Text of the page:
Jason Spencer appeared on Sacha Baron Cohen's show screaming a racial slur and dropping his pants.

Torpy at Large: Butt of jokes and Rep. of political darkness

Rep. Jason Spencer’s foray into the underside of popular culture is one of the most cringe-worthy moments in recent memory, an occasion where you can’t help but feel sorry for the guy.

I thought he was the type of pol who’d say or do anything and not step back from it. I figured he was absolutely unembarrassable.

I was wrong.

Spencer is the now-infamous — and soon-to-be former — Republican Southeast Georgia legislator who went on a new Showtime series “Who Is America? run by the guy who played “Borat” and acted like A) the ultimate rube and B) someone out of his mind.

The lawmaker thought he was dealing with an Israeli security expert and was learning methods to fight terrorism, including screaming the N-word, acting like a rude 1930s caricature of an Asian and then ramming his bare butt into an actor playing an Islamic terrorist.

As his former state House colleague Joe Wilkinson put it, “You just can’t make this stuff up.”

There are two things that strike me regarding Spencer. The first is that someone can be smart enough to earn a master’s degree and become a medical assistant, yet be dumb enough to get duped so damningly.

The second and more important takeaway is there seems to be an increasing number of Jason Spencers in politics.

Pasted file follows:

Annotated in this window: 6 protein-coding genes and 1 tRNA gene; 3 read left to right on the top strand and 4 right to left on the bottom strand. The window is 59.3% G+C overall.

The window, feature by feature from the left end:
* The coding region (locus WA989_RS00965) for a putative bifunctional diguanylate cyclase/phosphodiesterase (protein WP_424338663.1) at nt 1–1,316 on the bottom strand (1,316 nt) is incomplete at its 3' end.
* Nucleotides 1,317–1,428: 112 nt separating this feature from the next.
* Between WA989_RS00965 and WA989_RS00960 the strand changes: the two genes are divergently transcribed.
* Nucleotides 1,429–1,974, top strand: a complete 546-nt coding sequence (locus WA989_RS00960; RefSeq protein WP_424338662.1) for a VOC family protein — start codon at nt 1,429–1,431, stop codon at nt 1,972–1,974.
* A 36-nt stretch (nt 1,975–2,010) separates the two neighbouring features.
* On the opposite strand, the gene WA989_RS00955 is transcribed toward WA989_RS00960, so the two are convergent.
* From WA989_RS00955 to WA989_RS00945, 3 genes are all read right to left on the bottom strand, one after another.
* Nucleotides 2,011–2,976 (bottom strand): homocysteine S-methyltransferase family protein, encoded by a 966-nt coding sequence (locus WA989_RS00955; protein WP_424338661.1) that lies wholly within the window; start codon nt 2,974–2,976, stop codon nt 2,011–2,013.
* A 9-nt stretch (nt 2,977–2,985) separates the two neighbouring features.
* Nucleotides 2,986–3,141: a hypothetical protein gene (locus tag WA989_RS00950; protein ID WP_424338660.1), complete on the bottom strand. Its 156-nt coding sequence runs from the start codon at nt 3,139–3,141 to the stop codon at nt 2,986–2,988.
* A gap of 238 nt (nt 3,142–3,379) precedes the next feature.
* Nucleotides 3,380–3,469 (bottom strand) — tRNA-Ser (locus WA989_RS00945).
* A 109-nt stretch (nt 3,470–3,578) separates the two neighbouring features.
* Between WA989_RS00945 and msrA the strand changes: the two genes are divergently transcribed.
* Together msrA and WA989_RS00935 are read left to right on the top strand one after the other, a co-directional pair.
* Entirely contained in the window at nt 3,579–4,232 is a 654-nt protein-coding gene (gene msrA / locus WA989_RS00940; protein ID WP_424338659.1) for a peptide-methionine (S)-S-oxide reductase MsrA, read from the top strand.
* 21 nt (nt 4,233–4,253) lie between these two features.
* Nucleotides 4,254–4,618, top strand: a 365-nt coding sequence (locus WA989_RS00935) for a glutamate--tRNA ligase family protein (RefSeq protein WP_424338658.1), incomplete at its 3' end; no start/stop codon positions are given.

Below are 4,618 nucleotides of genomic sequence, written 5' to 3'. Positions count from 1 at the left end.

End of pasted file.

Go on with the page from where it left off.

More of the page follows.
The GOP came out immediately and loudly to denounce him and insist that he resign. And after saying he wouldn’t, he soon caved in.

He had hoped to hang on for five more months to finish out his term and qualify for the lifetime health care afforded to legislators who serve eight years in office. Sure, he doggedly fought Obamacare and subsidized medicine for others. But when it’s you and your family, it’s different.

Spencer is fringe but is by no means unusual. Conspiracy theories, dog whistles, personal attacks and insipid meanness are increasingly in play. There was something about Spencer that represents the dark id of American politics, the de-evolution of rhetoric, a coupling of ignorance with partisanship.

Spencer once warned a former black legislator that she might “go missing” in the Okefenokee Swamp if she kept pushing for the removal of Confederate statues. It was a friendly warning, he said, not a threat.

Rep. LaDawn Jones, the Democrat who was warned by Georgia State Rep. Jason Spencer she could “go missing” in the swamp for advocating for the removal of Civil War statues. The two sit down for an in-depth discussion about the Facebook exchange of words, the removal of the monuments and a new legistlation the two are working together on.

He’s also the guy who pushed legislation to bar women from wearing burqas on their drivers’ license photos or even while driving. He said he was fighting terrorism but quickly pulled the bill when the Republican leadership essentially said: What in the heck are you doing? You’re making us look like you!

Eventually, and thankfully, it finally caught up with him this year when the voters in conservative House District 180, the state’s most southeastern corner, tossed him out of office in the GOP primary, putting in a 24-year-old sheriff’s deputy.